Coup leaders in Mali have released President Ibrahim Boubacar Keita and he has returned home, nine days after he was ousted and detained, his representative said on Thursday, Reuters reports.
A group of military officers has controlled Mali since Aug. 18, when they detained Keita at gunpoint and forced him to resign in a takeover foreign powers fear could further destabilise the West African nation and undermine a fight against Islamist militants in the wider Sahel region.
Keita’s release is one of the demands of West Africa’s regional bloc, which sent a delegation to Mali’s capital Bamako at the weekend to discuss a timeline for transition to civilian rule with the coup’s leaders.
On Thursday morning, Keita was freed from where he was being held outside the city, a spokesman for the junta, Djibrilla Maiga, said.
The president’s former chief of staff, Mahamadou Camara, confirmed Keita had returned to his residence in Bamako’s Sebenikoro district.
“He has gone home. I do not know if he will travel,” Camara told Reuters, when asked if the leader planned to leave the country.
The U.N. peacekeeping force in Mali said its head had visited Keita at his home on Thursday.
The junta leaders say they mutinied because the country was sinking into chaos and insecurity which they blamed largely on the government. They have promised to oversee a move to elections within a “reasonable” time.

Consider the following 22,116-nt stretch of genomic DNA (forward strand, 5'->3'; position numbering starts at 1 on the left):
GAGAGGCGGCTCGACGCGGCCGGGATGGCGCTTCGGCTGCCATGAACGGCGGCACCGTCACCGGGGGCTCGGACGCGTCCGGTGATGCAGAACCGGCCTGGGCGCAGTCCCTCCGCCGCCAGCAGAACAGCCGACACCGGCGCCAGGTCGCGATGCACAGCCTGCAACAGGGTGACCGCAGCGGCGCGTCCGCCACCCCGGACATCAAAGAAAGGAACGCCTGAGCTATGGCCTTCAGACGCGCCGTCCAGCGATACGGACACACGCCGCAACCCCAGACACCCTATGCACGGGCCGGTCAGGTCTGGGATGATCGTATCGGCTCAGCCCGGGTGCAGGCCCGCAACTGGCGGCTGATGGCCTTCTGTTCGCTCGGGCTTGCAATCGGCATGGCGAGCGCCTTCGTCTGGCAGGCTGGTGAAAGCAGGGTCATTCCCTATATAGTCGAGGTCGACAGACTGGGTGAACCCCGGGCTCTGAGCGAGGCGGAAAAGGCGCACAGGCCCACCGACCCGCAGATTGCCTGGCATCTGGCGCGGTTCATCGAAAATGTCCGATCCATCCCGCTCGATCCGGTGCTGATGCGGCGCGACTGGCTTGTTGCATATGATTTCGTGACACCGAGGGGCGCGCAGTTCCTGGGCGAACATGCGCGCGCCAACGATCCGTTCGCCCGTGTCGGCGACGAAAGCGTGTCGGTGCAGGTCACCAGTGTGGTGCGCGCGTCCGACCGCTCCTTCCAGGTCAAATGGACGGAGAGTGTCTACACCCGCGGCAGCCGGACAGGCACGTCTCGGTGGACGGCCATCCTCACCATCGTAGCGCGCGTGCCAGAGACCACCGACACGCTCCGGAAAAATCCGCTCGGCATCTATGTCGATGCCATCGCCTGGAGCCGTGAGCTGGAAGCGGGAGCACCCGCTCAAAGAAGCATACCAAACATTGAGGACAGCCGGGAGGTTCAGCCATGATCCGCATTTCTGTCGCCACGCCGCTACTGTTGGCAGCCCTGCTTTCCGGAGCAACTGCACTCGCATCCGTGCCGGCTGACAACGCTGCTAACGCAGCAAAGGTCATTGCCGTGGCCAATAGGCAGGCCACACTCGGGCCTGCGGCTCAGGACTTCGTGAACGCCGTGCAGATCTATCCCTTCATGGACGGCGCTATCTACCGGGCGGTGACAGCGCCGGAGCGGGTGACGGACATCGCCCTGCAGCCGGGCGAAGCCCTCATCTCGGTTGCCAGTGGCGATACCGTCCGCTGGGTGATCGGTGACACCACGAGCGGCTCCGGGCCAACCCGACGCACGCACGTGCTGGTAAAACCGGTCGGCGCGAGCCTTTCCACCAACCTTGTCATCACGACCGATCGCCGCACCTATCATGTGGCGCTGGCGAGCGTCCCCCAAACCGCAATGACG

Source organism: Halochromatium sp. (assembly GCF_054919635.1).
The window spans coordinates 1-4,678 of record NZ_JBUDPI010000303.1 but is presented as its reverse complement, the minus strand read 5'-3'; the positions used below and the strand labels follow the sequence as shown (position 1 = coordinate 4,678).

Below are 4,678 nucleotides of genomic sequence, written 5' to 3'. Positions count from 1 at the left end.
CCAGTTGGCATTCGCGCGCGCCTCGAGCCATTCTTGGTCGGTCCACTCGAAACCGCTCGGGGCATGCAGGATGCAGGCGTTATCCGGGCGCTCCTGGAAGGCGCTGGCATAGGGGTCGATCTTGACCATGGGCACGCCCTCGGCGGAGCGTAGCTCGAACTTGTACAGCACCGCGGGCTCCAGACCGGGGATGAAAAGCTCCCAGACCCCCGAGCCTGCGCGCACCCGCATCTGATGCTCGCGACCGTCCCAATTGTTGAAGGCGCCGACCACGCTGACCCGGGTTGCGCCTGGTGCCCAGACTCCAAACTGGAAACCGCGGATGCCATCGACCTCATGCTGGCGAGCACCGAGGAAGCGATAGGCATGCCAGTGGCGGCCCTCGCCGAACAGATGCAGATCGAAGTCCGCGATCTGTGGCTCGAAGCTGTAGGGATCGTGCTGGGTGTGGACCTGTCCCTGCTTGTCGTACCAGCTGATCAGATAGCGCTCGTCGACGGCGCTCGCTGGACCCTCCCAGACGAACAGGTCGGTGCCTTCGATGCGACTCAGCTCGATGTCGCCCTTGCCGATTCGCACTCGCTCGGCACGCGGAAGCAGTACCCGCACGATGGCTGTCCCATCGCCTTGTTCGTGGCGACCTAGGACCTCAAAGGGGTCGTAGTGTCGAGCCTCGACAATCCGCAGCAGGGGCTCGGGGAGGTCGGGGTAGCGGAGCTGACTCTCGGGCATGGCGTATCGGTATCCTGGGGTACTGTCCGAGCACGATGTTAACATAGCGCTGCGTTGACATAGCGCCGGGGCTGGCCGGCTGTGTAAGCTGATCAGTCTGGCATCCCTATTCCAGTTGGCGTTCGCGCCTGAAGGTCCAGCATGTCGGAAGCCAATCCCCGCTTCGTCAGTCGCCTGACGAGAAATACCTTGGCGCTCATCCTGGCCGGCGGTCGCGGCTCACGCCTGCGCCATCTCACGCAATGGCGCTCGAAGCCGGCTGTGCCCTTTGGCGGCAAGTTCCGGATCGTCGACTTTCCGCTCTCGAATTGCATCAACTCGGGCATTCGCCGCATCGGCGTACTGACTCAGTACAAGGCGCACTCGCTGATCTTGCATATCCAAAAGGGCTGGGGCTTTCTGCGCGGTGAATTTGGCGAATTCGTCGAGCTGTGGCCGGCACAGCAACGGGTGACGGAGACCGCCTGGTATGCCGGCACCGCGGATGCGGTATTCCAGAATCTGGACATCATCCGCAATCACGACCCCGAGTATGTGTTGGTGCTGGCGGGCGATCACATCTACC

Earlier on Thursday, France’s foreign minister Jean-Yves Le Drian told RTL radio the coup would not stop French military operations against affiliates of al Qaeda and Islamic State in Mali’s central and northern regions, but urged a swift transition of power.
Four Malian solders were killed and 12 wounded on Thursday in the violence-plagued central region of Mopti, after militants ambushed a military anti-poaching patrol, the army said.
The junta, which calls itself the National Committee for the Salvation of the People (CNSP), has told the delegation of West African mediators they want to stay in power for a three years, while the regional bloc is seeking a transitional government of no more than one year, Nigeria said on Wednesday.
The 15-nation Economic Community of West African States (ECOWAS) has taken a hard line on the coup, shutting borders and halting financial flows.
The sanctions are already disrupting economic transactions between landlocked Mali and its neighbours, a group of international non-governmental organisations said on Thursday, calling on ECOWAS to guarantee humanitarian aid flows not be affected.
Mali has struggled to regain stability since a Tuareg uprising in 2012 was hijacked by Islamist militants. Since 2018, the country has seen a sharp increase in violence and insecurity that has driven more than half a million people from their homes.